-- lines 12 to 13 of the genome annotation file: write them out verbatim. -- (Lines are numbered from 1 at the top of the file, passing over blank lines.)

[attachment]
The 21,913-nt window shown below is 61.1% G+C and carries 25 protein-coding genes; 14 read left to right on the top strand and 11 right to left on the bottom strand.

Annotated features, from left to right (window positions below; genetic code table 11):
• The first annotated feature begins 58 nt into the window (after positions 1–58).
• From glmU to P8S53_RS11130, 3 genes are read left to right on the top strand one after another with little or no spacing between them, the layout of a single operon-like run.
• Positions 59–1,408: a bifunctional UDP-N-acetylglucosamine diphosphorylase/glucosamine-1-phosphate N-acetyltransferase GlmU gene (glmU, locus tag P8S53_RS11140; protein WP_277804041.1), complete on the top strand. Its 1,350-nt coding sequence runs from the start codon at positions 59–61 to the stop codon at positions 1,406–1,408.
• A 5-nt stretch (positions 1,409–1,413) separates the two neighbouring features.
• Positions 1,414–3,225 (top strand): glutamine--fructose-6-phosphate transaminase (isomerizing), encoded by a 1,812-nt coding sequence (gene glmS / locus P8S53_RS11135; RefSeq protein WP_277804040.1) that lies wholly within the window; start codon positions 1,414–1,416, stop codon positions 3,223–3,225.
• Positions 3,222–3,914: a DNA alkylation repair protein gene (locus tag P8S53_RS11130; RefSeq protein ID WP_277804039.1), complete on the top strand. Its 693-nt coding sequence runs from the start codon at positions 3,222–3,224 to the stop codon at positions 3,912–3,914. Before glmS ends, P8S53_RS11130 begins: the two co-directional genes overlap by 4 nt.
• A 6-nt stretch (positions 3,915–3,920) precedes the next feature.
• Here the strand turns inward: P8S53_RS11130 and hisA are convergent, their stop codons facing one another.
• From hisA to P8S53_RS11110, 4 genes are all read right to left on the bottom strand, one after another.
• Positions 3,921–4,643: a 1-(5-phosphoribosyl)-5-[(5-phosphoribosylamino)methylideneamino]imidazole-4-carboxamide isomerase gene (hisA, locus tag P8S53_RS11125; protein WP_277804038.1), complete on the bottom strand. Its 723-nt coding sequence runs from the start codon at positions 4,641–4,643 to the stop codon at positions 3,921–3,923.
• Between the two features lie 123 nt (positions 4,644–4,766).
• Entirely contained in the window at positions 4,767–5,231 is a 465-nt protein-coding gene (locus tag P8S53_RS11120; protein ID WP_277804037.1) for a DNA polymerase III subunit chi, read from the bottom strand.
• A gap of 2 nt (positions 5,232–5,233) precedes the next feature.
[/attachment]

• Positions 3,921–4,643: a 1-(5-phosphoribosyl)-5-[(5-phosphoribosylamino)methylideneamino]imidazole-4-carboxamide isomerase gene (hisA, locus tag P8S53_RS11125; protein WP_277804038.1), complete on the bottom strand. Its 723-nt coding sequence runs from the start codon at positions 4,641–4,643 to the stop codon at positions 3,921–3,923.
• Between the two features lie 123 nt (positions 4,644–4,766).